My dementia spouse immersion program is proceeding with intensity and verve. After our first brush with a neurologist whose diagnosis of MCI reported on earlier this year; we decided to seek further information. With our home-base being in the Caribbean, we decided to stay medically near my grand-daughter. As a mecca of national think tanks and healthcare options, we proceeded to investigate. The royal “we”, a term we joke about as things progress. Meaning I do all the work while he interjects. The quality of interjection is for another post.
So about eight months ago I proceeded to contact several nationally known memory clinics. Two were rejected by my spouse due to cost. We settled on a memory clinic with excellent affiliations that accepted our insurance with an acceptable co-pay. They were proactive in getting referrals and the insurance claim number. Due to my husband’s refusal to leave our home (sailboat) during hurricane season, Dec. 18 was our date. It was a date that I built holiday plans around, solicited boat/cat sitters around, scheduled an outpatient surgery procedure around.
The first breakdown happened five months out, when the comprehensive caregiver questionnaire about symptoms and burden was lost by USPS, priority mail. Much phone time and investigation resulted in $50 + of consolation, no paperwork. Then the memory clinic sent a different set of paperwork, comprehensive but lacking the caregiver input . . . when queried, they assured me it was the same paperwork. So now, I, the caregiver have had to defend my memory to both the USPS and the memory clinic regarding their address, their paperwork. Keep in mind this is being done from the civility of Puerto Rico . . . far better than that of Haiti or Dominican Republic, but a world away from the civility of the states. So I filled out the paperwork, had a family member who works at the hospital deliver it.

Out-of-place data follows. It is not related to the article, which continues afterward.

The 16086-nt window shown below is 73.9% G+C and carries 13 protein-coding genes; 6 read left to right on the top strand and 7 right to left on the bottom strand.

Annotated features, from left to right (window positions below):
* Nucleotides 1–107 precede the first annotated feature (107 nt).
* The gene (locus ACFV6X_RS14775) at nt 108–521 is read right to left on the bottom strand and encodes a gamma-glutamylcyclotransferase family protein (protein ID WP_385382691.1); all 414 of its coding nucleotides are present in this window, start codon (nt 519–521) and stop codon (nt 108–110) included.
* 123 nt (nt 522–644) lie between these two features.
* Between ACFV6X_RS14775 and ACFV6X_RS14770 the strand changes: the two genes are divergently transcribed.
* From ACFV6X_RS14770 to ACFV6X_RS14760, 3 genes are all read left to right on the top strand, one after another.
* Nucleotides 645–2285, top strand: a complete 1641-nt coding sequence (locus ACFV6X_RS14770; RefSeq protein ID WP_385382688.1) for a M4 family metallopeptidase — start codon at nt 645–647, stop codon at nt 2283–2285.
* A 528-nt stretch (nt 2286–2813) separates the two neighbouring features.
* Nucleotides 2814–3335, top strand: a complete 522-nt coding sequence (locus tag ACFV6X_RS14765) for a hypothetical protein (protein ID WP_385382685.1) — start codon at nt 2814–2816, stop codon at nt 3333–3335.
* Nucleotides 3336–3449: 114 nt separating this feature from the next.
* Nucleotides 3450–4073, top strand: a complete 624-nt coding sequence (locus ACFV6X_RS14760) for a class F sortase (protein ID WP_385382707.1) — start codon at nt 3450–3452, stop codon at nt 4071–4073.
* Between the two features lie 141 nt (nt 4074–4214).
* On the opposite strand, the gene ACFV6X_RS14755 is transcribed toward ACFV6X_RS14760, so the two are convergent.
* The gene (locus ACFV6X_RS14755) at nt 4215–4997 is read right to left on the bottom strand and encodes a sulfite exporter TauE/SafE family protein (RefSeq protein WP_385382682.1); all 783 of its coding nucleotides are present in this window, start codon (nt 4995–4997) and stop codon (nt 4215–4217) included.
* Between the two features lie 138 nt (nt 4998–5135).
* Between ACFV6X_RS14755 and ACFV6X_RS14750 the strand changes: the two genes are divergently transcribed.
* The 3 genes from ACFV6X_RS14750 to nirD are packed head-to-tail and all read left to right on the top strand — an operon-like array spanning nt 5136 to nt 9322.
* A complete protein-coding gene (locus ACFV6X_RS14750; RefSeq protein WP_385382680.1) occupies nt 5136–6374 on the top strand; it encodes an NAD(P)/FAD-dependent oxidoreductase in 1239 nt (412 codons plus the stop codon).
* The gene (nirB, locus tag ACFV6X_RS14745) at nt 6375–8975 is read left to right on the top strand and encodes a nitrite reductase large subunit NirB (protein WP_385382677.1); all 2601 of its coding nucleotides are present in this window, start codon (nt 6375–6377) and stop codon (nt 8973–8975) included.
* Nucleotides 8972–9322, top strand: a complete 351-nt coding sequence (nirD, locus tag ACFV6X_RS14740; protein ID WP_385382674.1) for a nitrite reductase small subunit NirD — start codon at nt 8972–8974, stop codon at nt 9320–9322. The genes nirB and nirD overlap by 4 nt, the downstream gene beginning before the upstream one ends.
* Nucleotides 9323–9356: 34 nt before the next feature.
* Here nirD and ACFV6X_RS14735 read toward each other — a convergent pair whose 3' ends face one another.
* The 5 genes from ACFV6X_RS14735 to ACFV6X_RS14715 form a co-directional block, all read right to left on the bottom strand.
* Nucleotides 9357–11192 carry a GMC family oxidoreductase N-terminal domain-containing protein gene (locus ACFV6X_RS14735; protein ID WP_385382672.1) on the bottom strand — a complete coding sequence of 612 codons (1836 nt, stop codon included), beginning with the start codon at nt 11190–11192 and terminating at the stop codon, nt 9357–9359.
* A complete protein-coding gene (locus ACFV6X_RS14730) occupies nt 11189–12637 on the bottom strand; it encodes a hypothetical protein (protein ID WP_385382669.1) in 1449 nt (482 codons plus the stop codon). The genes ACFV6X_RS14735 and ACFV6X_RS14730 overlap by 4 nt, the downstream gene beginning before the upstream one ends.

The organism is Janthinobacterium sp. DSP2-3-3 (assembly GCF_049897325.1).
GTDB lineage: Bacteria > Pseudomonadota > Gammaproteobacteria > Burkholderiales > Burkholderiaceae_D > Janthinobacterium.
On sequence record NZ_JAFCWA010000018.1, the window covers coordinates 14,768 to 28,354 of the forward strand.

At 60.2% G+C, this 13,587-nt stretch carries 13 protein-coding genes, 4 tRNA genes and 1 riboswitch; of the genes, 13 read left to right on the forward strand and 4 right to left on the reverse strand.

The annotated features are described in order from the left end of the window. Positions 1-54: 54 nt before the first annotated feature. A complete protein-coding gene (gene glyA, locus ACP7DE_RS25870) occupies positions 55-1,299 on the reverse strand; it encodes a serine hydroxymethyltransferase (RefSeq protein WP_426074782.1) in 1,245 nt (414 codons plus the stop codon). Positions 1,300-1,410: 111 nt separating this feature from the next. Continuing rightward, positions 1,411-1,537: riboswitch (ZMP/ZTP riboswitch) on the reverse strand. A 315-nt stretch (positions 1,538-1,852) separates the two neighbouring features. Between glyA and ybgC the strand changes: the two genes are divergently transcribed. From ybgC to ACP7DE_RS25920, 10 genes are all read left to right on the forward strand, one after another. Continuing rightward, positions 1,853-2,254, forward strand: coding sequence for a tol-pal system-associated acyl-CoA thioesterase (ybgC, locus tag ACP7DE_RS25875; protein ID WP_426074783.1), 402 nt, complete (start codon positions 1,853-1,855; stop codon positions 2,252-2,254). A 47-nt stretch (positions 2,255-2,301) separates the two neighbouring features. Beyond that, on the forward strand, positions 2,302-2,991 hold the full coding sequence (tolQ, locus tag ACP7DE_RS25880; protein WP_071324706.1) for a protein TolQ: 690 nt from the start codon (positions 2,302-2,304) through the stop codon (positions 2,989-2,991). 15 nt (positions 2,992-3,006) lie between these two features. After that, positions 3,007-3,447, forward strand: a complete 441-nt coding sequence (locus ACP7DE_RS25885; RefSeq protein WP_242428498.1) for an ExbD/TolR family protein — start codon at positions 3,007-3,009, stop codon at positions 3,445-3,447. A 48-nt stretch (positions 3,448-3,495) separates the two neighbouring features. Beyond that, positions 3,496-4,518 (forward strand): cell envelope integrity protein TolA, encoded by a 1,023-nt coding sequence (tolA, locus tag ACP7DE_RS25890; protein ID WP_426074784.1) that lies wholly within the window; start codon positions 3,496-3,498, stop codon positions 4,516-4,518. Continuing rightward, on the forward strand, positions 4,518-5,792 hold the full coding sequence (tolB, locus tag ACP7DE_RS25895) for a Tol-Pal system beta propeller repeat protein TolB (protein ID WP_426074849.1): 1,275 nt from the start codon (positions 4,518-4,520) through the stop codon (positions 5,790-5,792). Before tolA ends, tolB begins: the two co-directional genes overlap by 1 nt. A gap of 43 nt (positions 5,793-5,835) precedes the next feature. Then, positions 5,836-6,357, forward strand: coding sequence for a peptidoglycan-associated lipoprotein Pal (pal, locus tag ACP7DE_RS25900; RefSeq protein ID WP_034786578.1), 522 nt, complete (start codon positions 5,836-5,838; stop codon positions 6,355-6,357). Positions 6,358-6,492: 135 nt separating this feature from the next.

Four months out begin trying to get an MRI report and disc to the memory clinic from a neurology visit in 2012. The neurology practice had archived that information, gave me the email address of the archiving company. We, my spouse loves the technology piece, emailed the medical release unique to this organization. We received confirmation that the report only was available and would be sent to the memory clinic. Two months later, no report had been received. Meanwhile Mike and I are scratching our brains to remember where the MRI had been done. Without the report we had no clue where it had been done.
It was in October, when I called the memory clinic to once again see if they had received the MRI report, only to be asked by a new receptionist where she would find this report. .. . I suggested my husband’s file . . . after being put on hold, she returned to say “we don’t do that no more.” Using my dementia skills, I centered, and proceeded to piece out what that meant. The primary dementia expert had left the clinic for one in another state. I asked when they were going to let future appointments know. After a hold, she had a neurologist speak with me and convince me that it would all workout for the best, or better. So I was placated. Then I received the questionnaire and appointment card . . . the same questionnaire that I had filled out the second go round.
The appointment was with an unknown PsyD. When I called i.e. the questionnaire, I was told it was a different one. Fortunately, I had a copy so I knew I was not yet a candidate for the memory assessment. That evening Mike and I decided to cancel the long awaited for appointment. The one that was going to answer all our fears, determine our living arrangements, and cure all that ailed us. Starting from scratch—stay tuned.
Useful Documents (pdf)
Dr Cate in the Media